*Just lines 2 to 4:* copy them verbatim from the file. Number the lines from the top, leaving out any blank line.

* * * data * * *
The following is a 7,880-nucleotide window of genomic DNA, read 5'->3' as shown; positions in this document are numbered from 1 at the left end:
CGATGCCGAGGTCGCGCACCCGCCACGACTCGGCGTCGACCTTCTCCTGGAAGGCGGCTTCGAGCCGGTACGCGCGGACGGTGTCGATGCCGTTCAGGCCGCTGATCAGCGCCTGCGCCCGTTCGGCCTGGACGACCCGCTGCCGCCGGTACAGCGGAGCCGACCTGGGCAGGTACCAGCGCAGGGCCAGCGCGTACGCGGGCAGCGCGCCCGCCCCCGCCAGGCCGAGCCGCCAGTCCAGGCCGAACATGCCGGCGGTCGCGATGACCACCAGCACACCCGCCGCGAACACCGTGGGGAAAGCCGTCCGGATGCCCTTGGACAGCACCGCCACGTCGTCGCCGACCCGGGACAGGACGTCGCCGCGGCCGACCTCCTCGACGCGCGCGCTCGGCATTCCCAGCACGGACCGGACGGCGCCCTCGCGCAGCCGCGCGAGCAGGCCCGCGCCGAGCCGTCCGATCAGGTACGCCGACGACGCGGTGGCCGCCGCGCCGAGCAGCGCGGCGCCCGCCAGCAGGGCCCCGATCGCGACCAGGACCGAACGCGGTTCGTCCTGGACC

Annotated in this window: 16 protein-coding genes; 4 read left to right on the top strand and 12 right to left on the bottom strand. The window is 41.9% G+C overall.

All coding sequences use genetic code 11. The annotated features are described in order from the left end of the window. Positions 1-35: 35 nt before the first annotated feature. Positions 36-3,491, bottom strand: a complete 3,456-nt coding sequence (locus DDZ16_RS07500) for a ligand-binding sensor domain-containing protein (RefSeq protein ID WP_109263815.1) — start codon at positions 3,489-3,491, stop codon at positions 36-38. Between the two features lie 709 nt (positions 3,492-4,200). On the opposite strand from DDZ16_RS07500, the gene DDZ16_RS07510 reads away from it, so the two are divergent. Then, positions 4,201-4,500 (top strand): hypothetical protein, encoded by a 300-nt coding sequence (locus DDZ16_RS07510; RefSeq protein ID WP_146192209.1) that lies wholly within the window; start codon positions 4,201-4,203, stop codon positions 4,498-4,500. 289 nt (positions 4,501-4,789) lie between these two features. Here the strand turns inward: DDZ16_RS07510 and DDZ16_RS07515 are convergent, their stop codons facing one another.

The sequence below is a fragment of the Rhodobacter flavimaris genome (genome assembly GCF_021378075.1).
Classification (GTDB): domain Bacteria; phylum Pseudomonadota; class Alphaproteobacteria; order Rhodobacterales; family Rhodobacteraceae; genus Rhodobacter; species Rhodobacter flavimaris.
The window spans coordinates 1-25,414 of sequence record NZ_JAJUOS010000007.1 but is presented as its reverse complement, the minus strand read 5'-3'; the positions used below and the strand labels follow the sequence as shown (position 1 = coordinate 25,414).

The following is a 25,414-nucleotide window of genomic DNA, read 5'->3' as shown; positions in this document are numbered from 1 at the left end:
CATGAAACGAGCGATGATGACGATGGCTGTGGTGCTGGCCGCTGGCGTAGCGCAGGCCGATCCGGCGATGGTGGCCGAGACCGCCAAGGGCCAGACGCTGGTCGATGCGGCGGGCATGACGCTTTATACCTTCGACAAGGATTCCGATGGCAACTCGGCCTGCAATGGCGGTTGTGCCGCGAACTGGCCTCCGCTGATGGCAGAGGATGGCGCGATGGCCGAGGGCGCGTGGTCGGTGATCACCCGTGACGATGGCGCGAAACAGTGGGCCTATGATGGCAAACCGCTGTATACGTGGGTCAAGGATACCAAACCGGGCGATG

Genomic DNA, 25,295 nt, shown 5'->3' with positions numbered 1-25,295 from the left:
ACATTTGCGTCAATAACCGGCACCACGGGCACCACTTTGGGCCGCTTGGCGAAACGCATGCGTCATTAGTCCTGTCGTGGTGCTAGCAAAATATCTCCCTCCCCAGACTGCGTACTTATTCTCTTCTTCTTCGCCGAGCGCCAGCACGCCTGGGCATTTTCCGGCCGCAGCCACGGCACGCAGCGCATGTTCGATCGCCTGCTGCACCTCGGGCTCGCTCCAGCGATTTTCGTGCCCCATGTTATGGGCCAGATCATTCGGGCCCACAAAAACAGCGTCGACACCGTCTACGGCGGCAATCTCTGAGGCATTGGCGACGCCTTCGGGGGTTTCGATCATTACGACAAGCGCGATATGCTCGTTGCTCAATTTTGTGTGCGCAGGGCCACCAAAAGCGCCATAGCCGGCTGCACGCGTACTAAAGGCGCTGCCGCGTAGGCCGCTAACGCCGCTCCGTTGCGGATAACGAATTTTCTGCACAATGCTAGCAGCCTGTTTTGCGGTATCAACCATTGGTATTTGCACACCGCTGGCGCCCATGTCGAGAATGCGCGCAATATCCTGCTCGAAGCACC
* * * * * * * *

CGATGCCGAGGTCGCGCACCCGCCACGACTCGGCGTCGACCTTCTCCTGGAAGGCGGCTTCGAGCCGGTACGCGCGGACGGTGTCGATGCCGTTCAGGCCGCTGATCAGCGCCTGCGCCCGTTCGGCCTGGACGACCCGCTGCCGCCGGTACAGCGGAGCCGACCTGGGCAGGTACCAGCGCAGGGCCAGCGCGTACGCGGGCAGCGCGCCCGCCCCCGCCAGGCCGAGCCGCCAGTCCAGGCCGAACATGCCGGCGGTCGCGATGACCACCAGCACACCCGCCGCGAACACCGTGGGGAAAGCCGTCCGGATGCCCTTGGACAGCACCGCCACGTCGTCGCCGACCCGGGACAGGACGTCGCCGCGGCCGACCTCCTCGACGCGCGCGCTCGGCATTCCCAGCACGGACCGGACGGCGCCCTCGCGCAGCCGCGCGAGCAGGCCCGCGCCGAGCCGTCCGATCAGGTACGCCGACGACGCGGTGGCCGCCGCGCCGAGCAGCGCGGCGCCCGCCAGCAGGGCCCCGATCGCGACCAGGACCGAACGCGGTTCGTCCTGGACC

Annotated in this window: 16 protein-coding genes; 4 read left to right on the top strand and 12 right to left on the bottom strand. The window is 41.9% G+C overall.

All coding sequences use genetic code 11. The annotated features are described in order from the left end of the window. Positions 1-35: 35 nt before the first annotated feature. Positions 36-3,491, bottom strand: a complete 3,456-nt coding sequence (locus DDZ16_RS07500) for a ligand-binding sensor domain-containing protein (RefSeq protein ID WP_109263815.1) — start codon at positions 3,489-3,491, stop codon at positions 36-38. Between the two features lie 709 nt (positions 3,492-4,200). On the opposite strand from DDZ16_RS07500, the gene DDZ16_RS07510 reads away from it, so the two are divergent. Then, positions 4,201-4,500 (top strand): hypothetical protein, encoded by a 300-nt coding sequence (locus DDZ16_RS07510; RefSeq protein ID WP_146192209.1) that lies wholly within the window; start codon positions 4,201-4,203, stop codon positions 4,498-4,500. 289 nt (positions 4,501-4,789) lie between these two features. Here the strand turns inward: DDZ16_RS07510 and DDZ16_RS07515 are convergent, their stop codons facing one another.